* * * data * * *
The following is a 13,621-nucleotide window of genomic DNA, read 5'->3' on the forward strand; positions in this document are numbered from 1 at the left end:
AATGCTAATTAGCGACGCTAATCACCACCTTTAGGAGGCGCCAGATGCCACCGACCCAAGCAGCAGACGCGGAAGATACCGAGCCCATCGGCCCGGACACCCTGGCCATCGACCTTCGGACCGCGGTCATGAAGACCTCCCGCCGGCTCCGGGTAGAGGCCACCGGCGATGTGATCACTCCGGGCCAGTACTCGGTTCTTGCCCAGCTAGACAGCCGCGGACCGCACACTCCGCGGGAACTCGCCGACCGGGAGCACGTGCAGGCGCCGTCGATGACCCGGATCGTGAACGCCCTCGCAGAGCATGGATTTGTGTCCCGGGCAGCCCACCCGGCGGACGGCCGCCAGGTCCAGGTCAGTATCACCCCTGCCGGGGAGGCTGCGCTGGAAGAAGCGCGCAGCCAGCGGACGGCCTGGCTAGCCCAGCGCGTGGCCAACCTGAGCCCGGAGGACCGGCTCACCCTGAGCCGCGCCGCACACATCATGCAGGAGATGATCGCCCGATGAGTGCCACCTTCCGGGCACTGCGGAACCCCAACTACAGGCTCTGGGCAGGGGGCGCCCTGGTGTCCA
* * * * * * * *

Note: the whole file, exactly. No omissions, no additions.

The following is a 13,621-nucleotide window of genomic DNA, read 5'->3' on the forward strand; positions in this document are numbered from 1 at the left end:
AATGCTAATTAGCGACGCTAATCACCACCTTTAGGAGGCGCCAGATGCCACCGACCCAAGCAGCAGACGCGGAAGATACCGAGCCCATCGGCCCGGACACCCTGGCCATCGACCTTCGGACCGCGGTCATGAAGACCTCCCGCCGGCTCCGGGTAGAGGCCACCGGCGATGTGATCACTCCGGGCCAGTACTCGGTTCTTGCCCAGCTAGACAGCCGCGGACCGCACACTCCGCGGGAACTCGCCGACCGGGAGCACGTGCAGGCGCCGTCGATGACCCGGATCGTGAACGCCCTCGCAGAGCATGGATTTGTGTCCCGGGCAGCCCACCCGGCGGACGGCCGCCAGGTCCAGGTCAGTATCACCCCTGCCGGGGAGGCTGCGCTGGAAGAAGCGCGCAGCCAGCGGACGGCCTGGCTAGCCCAGCGCGTGGCCAACCTGAGCCCGGAGGACCGGCTCACCCTGAGCCGCGCCGCACACATCATGCAGGAGATGATCGCCCGATGAGTGCCACCTTCCGGGCACTGCGGAACCCCAACTACAGGCTCTGGGCAGGGGGCGCCCTGGTGTCCA